You do not know me, so to judge me is unfair, but typical of the LGBT. I have many gay friends whom I love, but I do not condone their lifestyle. We spend our time on common interests not divisive ones.

Christ - the real one, not the one liberals peddle - loves all but commands obedience. That is plain from reading any translation of the New Testament. Christ's teachings cannot be taken ala carte.

Fair Oaks, CA

Dear Red Wings,

"I have many gay friends whom I love, but I do not condone their lifestyle."

That IS the point, right?

I feel the same way - I have many Mormon friends and relatives that I love - But, I do NOT condone their beliefs ............. or voting on My Marriage.

Here, UT


You don't know anybody who has "overcome" SSA. If you ask them, I'm sure they'll tell you they're still attracted to members of their own gender. Sure, they can suppress those feelings, but they're still gay inside.

If you only knew how many hours many of us have spent on our knees begging for these feelings to go away; night after night, day after day, year after year. All to no avail. I was in my 30's before I was able to accept that I wasn't going to change. I changed my prayers from asking to change, to asking for acceptance of how I am. All the guilt, despair, self-loathing went away immediately. You are spreading lies when you make claims that it is something that can be overcome. Unless you've actually managed to change your own orientation from straight, to gay and back again, you truly don't know what you're talking about.


Utah is NOT treating everyone the same under the laws. They're giving some couples legal protections and denying those protections to others; for no other reason then the genders of the couples.

Eagle Mountain, UT

It's hard for the side with the rights to claim they are being oppressed by the minority that wants the same rights.

It is similar to asking the Slaves of the South to be patient with their Southern slave owners because of differences of opinion.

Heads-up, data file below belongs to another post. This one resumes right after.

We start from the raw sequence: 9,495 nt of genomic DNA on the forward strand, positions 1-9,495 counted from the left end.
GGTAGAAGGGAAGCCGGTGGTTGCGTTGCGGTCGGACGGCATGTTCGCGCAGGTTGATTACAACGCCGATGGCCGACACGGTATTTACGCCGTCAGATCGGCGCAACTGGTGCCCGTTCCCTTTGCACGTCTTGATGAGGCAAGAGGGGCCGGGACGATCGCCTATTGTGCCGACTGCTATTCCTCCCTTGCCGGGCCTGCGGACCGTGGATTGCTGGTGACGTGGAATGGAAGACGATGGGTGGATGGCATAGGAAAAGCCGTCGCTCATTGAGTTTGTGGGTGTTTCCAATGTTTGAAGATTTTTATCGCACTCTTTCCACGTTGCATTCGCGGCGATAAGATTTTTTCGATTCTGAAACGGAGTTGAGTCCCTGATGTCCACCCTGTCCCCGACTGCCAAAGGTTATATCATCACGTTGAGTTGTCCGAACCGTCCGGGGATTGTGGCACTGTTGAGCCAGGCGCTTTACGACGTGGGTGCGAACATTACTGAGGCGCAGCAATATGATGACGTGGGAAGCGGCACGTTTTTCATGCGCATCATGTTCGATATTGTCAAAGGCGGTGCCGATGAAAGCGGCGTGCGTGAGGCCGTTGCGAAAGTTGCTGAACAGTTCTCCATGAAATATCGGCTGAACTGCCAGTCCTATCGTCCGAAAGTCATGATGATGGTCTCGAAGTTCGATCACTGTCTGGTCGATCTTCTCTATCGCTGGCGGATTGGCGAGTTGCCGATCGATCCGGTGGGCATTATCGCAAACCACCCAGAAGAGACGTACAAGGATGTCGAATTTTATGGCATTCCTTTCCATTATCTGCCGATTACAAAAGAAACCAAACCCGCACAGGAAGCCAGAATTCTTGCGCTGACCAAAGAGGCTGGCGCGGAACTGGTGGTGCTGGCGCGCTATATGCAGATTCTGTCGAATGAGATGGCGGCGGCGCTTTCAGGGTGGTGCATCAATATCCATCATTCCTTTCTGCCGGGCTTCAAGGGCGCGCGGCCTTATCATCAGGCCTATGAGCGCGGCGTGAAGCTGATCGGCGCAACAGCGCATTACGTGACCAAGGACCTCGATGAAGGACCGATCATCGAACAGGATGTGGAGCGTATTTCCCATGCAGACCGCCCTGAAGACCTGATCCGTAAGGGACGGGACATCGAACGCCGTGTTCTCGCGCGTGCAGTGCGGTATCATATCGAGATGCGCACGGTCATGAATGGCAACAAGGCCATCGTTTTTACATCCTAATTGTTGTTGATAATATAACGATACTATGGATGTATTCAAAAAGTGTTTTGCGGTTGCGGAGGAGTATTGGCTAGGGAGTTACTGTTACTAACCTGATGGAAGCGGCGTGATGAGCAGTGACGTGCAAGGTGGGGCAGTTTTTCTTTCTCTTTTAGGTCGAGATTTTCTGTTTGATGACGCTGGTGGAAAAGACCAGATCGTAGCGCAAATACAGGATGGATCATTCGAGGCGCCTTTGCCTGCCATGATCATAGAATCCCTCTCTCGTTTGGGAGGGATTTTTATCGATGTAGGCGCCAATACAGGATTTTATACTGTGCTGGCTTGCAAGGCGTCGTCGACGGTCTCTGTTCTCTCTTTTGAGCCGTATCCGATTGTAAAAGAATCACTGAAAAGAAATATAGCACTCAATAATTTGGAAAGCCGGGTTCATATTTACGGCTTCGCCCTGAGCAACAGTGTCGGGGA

Or the Mormons in Missouri while the Mobs removed them from their homes, and endured the horrors of Hauns Mill.

Yes, there can be differences of opinion, but that should not stand in the way of equal treatment before the law. Rights should be available to all, and people can debate and have whatever feelings they want as to whether the way the rights are being used is worthy of condemnation from God afterward.

Eagle Mountain, UT


Thank you for sharing your story. You should never be ashamed of who you are. If you feel comfortable with your Creator, it is in no way my place to say you should feel otherwise, that relationship is strictly personal.

I do not know if there is a "gay gene" or not. All I know is that I never thought about liking girls, it was just kinda immediate and natural. If someone asked me to start liking men...I can guarantee it wouldn't happen, no matter the prayers to change my straightness, or the therapy to change me I would undergo.

If my feelings and attractions to the opposite sex are at all indicative of how some with SSA feels, I can understand why therapy would be very counter-productive. Those feelings within us are very strong, and make a good deal of who we are inside.

Springville, Utah, UT

Thank you, Deseret News, for this informative op ed by the Ericksons. I appreciate their thoughtful and reasonable approach to this sensitive subject. I support their view, as a reasonable person. We all have our reasons to feel one way or another, and isn't it great that we still have the liberty and freedom to support our reasons and feelings by public expression. I'm sad to see the ugly word "bigot" be included in some of the responses. We can support traditional marriage that has maintained societies for thousands of years and not feel any animosity towards those who don't share our feelings. "Good-faith beliefs" are not hate or bigotry. We can love each other and disagree. My studies point me to the fact that homosexual behavior is not immutable and that there is no compelling reason for treating it as a protected category under civil rights laws. Therefore, let the people of the states decide as marriage has always been a state issue. More appropriate and kind public debate is needed. I believe gay couples should enjoy basic "rights" which can be granted through legislation rather than tampering with the institution of marriage.

Spanish Fork, UT

I would like to understand why it is so important for same-sex couples to have the stamp of approval of state recognized marriage. Aren't the same rights and privileges available through contract law? Can't anyone designate their friend, partner, or whoever, to receive health benefits and death benefits? Haven't single adoptions have been going on for years. What exactly is it that marriage provides that can't be provided any other way?

Why can't there be a distinction between heterosexual unions and same-sex unions?
Why can't we keep "husband & wife" as a distinction for heterosexual unions?
Why do we have to change birth certificates to "Party A" and "Party B" or some similar reference that loses the traditional "mother" and "father" that nature still requires?

Equal doesn't mean the same. It just doesn't make sense that same sex unions are considered the same as heterosexual marriage. Let's live and let live and agree to disagree and treat each other with love and compassion. I don't have to agree with everything you do or say in order to be your friend. But friends allow differences. Often even enjoy them.